In cases of school or cyber bullying, the focus is put on what can be done to end the problem. New programs of teaching peers how to stand up or speak out, or new policies in online communities or schools are made to try to combat the issue, but this is all afterthought. Why is it that there is rarely any consideration of what is causing the problem between the bully and the bullied in the first place?
In this past week alone, there have been two fights between students at Palmer High School. The joke about Palmer is that it’s a small farm school and all the kids get along. This is generally true, but recently my attention has been drawn to the presence of the opposite idea.
As I was at lunch on Wednesday, enjoying a conversation about who knows what, a quiet fell over the cafeteria in only the eerie way that everyone knew something was about to happen. When I turned in my seat, two girls and some friends were beside the table, face-to-face in some sort of dispute after one had slapped another across the face. Principal Winter quickly stepped in and defused the issue, each girl being sent to the office. On Thursday, yelling echoed down the hall and a story spread minutes later as the next bell rang about two girls getting in a fight.
These weren’t the first fights I’d witnessed at the school, but they were two of few, and the only between girls. Why were they happening so often, and what was causing them to happen in the first place?
I considered the need for such behavior and didn’t connect the dots until coming upon a study done by the Girl Scout Research Institute of America.
The study, which surveyed more than 1,000 girls across the country ages 11 to 17 about their television-watching habits and their attitudes in life, came to find that about half watched reality television — popular shows like “Jersey Shore” and “Keeping Up With The Kardashians” — and assumed it was real and unscripted. In their expectations of peer relationships, how the world works and importance of physical appearance, the girls who watched reality TV were more likely to have skewed views from those who did not watch reality TV.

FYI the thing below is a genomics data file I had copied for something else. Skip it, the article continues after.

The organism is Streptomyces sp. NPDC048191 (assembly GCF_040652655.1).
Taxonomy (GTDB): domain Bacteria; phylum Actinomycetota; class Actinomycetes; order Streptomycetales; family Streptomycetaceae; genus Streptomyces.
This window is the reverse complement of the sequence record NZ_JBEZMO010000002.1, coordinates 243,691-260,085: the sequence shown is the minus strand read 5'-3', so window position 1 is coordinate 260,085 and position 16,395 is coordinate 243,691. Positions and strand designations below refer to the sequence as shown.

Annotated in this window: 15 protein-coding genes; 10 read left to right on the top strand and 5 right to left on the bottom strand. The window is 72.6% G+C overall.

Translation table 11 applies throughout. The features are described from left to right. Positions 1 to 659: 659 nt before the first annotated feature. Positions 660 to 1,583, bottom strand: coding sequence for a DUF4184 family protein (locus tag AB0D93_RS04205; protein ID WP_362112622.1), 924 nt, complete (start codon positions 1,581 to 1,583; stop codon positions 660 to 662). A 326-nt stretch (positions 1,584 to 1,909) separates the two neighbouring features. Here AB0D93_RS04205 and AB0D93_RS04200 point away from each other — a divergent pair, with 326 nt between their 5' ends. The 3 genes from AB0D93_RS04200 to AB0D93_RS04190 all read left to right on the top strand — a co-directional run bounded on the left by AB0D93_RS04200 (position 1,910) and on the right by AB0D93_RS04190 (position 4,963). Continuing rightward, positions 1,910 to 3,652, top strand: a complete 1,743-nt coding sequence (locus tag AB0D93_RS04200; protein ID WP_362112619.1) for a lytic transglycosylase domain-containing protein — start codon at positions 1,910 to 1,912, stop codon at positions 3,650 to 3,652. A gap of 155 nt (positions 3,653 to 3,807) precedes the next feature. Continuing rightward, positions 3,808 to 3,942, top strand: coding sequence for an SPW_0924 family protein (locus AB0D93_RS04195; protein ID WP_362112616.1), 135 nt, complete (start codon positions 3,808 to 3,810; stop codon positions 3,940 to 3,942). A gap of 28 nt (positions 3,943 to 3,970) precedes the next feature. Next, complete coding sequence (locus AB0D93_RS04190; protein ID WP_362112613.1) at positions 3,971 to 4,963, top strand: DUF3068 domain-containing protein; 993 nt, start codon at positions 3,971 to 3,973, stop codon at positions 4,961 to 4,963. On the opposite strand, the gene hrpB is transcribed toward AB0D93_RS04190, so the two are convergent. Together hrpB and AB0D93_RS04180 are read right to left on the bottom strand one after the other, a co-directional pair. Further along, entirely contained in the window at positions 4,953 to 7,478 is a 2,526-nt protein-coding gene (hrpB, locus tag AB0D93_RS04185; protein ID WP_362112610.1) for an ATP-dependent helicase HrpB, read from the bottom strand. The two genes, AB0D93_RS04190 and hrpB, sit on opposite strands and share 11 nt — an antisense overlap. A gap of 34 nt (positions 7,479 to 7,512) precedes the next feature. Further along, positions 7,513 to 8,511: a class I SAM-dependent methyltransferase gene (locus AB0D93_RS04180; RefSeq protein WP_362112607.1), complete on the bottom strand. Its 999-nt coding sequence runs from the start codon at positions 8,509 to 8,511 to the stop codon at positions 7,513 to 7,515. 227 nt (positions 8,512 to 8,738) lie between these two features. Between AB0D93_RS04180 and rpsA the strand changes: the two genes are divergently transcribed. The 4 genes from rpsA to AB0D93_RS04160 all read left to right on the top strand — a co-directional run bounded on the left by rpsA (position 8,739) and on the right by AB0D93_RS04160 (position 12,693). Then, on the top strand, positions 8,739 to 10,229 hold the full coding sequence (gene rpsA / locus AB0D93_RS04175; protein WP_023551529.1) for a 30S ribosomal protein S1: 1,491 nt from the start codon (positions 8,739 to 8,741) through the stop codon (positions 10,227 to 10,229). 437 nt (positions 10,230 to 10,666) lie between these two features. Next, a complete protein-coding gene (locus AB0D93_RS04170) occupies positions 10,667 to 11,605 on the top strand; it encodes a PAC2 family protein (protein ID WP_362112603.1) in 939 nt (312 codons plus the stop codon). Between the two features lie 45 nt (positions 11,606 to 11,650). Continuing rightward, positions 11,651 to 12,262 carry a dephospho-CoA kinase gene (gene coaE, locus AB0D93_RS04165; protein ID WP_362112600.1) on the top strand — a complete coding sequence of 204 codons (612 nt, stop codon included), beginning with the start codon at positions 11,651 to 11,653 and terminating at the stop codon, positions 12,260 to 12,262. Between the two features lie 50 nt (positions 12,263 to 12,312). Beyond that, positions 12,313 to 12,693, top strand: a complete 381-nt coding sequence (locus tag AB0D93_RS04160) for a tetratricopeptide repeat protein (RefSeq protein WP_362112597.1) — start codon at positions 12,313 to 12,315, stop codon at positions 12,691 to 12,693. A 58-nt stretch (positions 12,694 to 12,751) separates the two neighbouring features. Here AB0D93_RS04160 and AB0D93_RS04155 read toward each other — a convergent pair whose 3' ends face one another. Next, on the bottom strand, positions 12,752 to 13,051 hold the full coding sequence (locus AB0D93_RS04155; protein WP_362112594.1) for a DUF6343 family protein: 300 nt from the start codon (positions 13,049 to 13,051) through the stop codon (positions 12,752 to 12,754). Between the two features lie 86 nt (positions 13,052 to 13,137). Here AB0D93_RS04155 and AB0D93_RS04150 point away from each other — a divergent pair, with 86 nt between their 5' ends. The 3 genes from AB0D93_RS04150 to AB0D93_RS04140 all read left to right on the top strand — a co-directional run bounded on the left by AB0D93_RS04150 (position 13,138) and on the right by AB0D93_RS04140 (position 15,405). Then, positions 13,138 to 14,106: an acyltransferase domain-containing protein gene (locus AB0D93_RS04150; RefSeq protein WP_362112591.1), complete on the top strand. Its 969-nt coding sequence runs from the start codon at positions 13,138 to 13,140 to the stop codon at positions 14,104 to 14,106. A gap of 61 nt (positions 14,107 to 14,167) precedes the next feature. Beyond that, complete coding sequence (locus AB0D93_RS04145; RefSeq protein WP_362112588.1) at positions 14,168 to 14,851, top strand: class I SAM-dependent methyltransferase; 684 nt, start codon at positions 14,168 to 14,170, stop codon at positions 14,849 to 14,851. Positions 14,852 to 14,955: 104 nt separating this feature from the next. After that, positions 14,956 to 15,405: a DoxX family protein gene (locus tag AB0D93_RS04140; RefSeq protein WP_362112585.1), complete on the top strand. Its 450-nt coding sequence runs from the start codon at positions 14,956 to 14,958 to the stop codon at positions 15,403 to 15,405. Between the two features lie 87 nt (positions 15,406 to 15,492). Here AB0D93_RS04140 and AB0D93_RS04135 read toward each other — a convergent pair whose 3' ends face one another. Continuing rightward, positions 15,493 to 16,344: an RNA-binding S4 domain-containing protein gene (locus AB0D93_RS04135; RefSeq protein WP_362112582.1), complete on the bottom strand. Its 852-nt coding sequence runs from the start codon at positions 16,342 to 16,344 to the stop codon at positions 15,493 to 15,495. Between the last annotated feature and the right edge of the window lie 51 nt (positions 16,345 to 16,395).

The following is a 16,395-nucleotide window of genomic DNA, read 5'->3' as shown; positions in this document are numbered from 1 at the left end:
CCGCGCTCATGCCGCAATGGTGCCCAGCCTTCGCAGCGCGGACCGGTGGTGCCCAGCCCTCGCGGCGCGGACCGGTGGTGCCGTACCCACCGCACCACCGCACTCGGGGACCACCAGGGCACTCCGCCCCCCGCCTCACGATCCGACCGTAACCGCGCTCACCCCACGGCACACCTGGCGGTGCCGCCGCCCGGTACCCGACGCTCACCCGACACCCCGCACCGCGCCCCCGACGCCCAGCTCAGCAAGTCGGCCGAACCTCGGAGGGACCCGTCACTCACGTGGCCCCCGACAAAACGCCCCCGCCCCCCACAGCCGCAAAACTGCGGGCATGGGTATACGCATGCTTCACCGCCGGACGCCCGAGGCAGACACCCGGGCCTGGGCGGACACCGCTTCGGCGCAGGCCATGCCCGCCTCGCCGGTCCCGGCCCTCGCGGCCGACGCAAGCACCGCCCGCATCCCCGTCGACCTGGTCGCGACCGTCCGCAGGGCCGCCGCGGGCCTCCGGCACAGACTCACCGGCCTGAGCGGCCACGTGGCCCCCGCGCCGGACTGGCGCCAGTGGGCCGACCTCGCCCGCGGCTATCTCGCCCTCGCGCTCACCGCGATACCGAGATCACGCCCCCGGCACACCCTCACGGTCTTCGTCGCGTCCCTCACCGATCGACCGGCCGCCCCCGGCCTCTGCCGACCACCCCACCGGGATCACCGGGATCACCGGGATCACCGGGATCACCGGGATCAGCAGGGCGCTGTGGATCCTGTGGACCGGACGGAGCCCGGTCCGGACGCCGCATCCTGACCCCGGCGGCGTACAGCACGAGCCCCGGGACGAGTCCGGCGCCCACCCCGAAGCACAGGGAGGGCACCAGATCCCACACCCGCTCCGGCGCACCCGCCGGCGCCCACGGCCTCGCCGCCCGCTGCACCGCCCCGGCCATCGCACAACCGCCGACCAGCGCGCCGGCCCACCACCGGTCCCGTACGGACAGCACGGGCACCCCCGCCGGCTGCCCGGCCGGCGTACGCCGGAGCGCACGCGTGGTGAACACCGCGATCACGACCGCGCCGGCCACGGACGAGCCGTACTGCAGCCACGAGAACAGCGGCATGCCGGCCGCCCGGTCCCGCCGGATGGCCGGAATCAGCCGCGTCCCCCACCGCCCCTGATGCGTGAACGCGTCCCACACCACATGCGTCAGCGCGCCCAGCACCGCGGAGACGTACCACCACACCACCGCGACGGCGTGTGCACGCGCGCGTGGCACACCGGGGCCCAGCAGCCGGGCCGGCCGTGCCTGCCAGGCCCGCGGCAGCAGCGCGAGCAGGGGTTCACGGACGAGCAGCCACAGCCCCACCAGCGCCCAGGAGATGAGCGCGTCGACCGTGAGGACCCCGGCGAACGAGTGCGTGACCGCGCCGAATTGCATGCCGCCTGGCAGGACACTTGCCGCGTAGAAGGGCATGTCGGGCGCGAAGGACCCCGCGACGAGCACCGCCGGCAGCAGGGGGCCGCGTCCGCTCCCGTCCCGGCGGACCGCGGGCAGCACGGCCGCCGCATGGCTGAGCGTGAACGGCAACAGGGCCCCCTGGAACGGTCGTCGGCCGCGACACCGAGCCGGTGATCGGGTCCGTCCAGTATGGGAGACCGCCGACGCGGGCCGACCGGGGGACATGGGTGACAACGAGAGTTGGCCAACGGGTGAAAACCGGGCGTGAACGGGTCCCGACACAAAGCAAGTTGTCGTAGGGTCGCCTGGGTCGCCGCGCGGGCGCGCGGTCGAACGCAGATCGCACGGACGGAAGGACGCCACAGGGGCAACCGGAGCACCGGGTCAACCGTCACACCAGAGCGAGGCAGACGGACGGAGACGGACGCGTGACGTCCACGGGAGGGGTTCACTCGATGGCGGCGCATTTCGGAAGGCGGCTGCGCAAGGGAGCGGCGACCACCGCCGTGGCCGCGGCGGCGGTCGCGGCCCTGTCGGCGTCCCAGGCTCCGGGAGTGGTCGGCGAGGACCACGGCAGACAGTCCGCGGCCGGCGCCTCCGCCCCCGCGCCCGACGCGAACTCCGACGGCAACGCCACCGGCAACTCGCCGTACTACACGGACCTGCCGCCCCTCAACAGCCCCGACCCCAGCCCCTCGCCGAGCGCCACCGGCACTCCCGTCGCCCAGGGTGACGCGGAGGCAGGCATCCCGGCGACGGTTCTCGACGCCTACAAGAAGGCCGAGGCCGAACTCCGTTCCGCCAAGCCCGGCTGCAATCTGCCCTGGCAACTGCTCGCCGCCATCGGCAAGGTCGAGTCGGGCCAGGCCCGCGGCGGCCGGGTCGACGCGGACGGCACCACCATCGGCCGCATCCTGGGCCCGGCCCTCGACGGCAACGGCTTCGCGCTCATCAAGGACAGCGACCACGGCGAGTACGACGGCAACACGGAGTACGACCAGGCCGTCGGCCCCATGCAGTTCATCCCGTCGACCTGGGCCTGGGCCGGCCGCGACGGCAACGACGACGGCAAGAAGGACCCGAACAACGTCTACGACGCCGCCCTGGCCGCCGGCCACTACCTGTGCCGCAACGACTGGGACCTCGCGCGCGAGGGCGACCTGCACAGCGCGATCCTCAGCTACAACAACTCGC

More specifically, the girls who watched reality TV were much more likely to say that gossip is normal, girls are naturally catty and are overall less likely to trust other girls.
So, as an observing member of the reality TV-crazed generation, I see these traits happening regularly as girls whisper and laugh about others around the classroom, talk breezily about “hating” a girl based on what she’s wearing or the way her nose looks, or have inconsistent friendships. And, though blame can be made on reality TV, I think what all this distaste comes down to is a lack of respect for themselves and others.
In light of Mat-Su Borough School District Superintendent Dr. Deena Paramo’s recently unveiled action plan to combat bullying in schools through improving the school climate, this thought fits in. The program local schools are beginning to follow, Dr. Randy Sprick’s “Safe and Civil Schools,” touts its very first belief in the course of action as treating students with respect, the idea being that when respect is given it will be reciprocated.
Buddhists may call it karma, others common sense, but I believe respect is of the utmost importance in the function of a healthy society. When I was younger, “The Golden Rule” was laminated proudly on a poster in almost every classroom I’ve attended since second grade. Whatever it is about how we live — the shows we watch, the food we eat, etc. — today that has moved us away from this, I believe we should make an effort to return to it. To show respect is to accept things about others and treat them well regardless, with simple human acknowledgement, basic esteem. And beyond practicing it, we should teach respect and responsibility for actions, not just tolerance for others. This requires a constant effort in a way of re-teaching yourself how to be, but if the possibilities are a positive environment of well-functioning schools and workplaces, I believe the work is worth the incentive.
Dylan Gette-King is a senior at Palmer High School.